- Sales forecasting. Precisely predict product demand at the store level over time. This helps with inventory, preventing stockouts, pricing adjustments, and supply chain management.
Prescriptive analytics combines big data, math, business rules, and Machine Learning to predict and suggest decisions. It not only anticipates what and when but also explains why.
This type recommends actions to prevent future issues or capitalize on opportunities. For example, the same hospital could use it to predict resource demands and staff availability, effectively allocating resources to cope with the most challenging conditions with ease.
It answers the question "What should we do?" and helps optimize decision-making for desired results.
Example: Device recommendations for threat prevention on device management dashboard. Image credit: azure.microsoft.com
Prescriptive analytics finds uses in various business applications:
- Supply chain optimization. In supply chain management, it simplifies decisions on inventory, production schedules, and transportation routes.
- Fraud prevention. For financial institutions, prescriptive analysis studies past data to spot patterns indicating fraud in transactions.
- Error or malfunction alerts. Manufacturers use prescriptive analytics to proactively respond to potential threats and detect malfunction risks before they happen, preventing production halts and serious financial loss.
As we’ve already mentioned, some data science experts also specify cognitive analytics, among other kinds of data analysis. Cognitive analytics uses AI and Machine Learning to understand complex data like text, images, or audio. It helps find insights and predictions from multiple data formats. For example, in customer service, it can analyze feedback to make experiences better. It's also handy for retail and market research.
All kinds of businesses, from startups to large enterprises, can benefit from data analytics implementation. Whether it's eCommerce, healthcare, finance, or manufacturing, data insights are invaluable. Let’s overview the role of data analytics and see how you can benefit from implementing it into your strategy.
Using your company's data can help cut costs and run things more smoothly. For instance, a freight company can use data to see whether a certain route is profitable. By stopping shipments on the ineffective route, they can save and relocate funds to promising ones.
Data analysis can spot where a company isn't working to the fullest. Collecting and analyzing data sets helps find weaknesses in how a business operates. Fixing these inefficiencies is crucial as they can significantly drain profits.
Data-driven decision making
Data analysis is a game-changer for decision-making. It helps predict what customers want and understand past and future trends. This is how companies like Netflix choose shows to produce — not on the hunch, but using the actual data on their viewers.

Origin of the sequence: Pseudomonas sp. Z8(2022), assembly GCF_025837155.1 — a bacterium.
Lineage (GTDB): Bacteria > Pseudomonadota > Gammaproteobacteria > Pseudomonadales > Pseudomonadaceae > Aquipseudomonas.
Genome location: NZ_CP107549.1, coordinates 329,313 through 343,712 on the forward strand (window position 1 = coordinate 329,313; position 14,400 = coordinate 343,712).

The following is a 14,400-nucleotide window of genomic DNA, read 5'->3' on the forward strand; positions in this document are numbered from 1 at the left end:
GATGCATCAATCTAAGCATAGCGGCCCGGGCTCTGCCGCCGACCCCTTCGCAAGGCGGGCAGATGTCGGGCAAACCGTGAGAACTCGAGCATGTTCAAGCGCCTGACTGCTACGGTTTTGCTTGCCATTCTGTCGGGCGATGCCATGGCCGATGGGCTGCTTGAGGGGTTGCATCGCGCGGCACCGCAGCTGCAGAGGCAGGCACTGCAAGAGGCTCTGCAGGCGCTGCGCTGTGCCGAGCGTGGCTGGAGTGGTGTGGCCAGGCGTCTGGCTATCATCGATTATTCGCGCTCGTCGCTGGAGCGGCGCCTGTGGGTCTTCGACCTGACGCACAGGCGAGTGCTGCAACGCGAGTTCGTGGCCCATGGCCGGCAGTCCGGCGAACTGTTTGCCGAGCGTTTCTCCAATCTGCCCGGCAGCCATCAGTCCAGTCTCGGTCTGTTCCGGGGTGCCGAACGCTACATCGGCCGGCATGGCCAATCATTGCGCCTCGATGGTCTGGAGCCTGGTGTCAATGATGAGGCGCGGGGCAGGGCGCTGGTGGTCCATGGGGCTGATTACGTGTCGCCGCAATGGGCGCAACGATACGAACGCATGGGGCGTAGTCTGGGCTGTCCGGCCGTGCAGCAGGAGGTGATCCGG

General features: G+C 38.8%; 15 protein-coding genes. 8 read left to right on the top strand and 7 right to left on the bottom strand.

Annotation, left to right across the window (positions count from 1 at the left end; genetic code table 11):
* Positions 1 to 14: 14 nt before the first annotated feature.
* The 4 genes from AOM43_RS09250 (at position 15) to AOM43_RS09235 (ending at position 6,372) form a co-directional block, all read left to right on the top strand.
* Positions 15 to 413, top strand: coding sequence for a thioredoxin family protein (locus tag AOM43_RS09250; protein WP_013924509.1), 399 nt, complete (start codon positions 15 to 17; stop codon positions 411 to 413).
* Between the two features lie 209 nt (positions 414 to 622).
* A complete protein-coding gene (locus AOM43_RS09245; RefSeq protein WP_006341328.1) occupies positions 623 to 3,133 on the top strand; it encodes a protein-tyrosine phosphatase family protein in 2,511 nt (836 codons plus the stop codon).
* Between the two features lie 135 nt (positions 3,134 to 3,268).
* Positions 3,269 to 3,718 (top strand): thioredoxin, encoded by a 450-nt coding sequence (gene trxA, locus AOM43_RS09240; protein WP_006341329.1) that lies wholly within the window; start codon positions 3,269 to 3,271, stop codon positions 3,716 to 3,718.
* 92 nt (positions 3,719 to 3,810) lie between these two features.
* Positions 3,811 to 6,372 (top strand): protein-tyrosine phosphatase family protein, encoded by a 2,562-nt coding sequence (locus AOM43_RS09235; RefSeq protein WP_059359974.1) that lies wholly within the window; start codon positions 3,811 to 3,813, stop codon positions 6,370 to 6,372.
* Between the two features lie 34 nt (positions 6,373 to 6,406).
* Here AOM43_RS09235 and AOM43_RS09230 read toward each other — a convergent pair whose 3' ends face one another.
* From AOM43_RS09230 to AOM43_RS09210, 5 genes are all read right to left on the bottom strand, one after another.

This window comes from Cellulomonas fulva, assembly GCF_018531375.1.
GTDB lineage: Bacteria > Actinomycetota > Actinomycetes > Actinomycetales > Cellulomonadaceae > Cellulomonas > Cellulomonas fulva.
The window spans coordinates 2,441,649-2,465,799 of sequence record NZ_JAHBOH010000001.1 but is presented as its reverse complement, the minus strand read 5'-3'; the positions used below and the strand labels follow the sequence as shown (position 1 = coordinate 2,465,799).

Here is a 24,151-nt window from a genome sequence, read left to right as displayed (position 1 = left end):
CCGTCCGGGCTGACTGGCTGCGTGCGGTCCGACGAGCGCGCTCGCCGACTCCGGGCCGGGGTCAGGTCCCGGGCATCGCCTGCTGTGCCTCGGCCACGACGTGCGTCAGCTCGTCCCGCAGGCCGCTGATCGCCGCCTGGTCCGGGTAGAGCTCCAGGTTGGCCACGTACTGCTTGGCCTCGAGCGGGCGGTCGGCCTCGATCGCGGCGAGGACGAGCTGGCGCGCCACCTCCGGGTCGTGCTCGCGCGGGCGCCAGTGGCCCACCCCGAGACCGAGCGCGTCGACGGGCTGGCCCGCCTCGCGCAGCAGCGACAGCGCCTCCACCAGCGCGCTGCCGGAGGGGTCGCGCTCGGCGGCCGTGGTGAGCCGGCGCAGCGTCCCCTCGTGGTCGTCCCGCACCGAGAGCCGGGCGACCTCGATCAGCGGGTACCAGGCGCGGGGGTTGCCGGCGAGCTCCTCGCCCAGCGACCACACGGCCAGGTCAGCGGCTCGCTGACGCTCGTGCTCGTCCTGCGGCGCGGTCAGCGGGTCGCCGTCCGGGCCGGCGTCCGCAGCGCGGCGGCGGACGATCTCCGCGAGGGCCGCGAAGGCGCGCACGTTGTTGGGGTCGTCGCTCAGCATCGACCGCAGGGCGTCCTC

Data analysis lets businesses understand customers better and improve their strategies, making them more competitive. Regularly gathering data, small companies can react faster to changing trends than large corporations, competing even with market giants.
Data analysis boosts revenue by guiding pricing and product strategy. For instance, if data shows customers often buy two products together, bundling them at a lower price can bring in more money.
To find out the most widely used type of data analytics, let's look at some numbers. But you should remember that the numbers can significantly vary depending on your industry; we provide the average picture for the data analytics use.
In the Global Data and Analytics Survey, more than 2,000 executives were asked about their company's decision-making process. The results showed that descriptive analytics with more than 58% is still the most accepted method for data-driven decisions. Diagnostic and predictive analytics are also pretty popular, with 34% and 36% of respondents claiming they use them to gain insights for future outcomes. Prescriptive and cognitive analytics are somewhat less popular than other types, but they are becoming more trending with the advancements in AI and Machine Learning.
Now that we understand the importance of data analytics, let's review what type (or a combination) you should choose for your company. Here are factors you should consider.
Depending on the goals your company is planning to achieve, you can use descriptive analysis for strategic planning or predictive analysis for forecasting future outcomes. Prescriptive analysis will give you actionable recommendations on how to achieve your goals.
Descriptive analysis is very useful for short-term insights, predictive for midterm, and prescriptive is better used in the long run.
Complexity of analysis
If you only require simple summaries, descriptive analysis will be enough. However, if you need in-depth insights and root cause analysis, then you should consider other types of data analytics.
Industry best practices
Research what data analysis kinds are used in your industry or similar industries. Industries that heavily rely on data, like eCommerce, usually implement all the data analytics types at once to make decisions based on data and better cater to their customers' needs.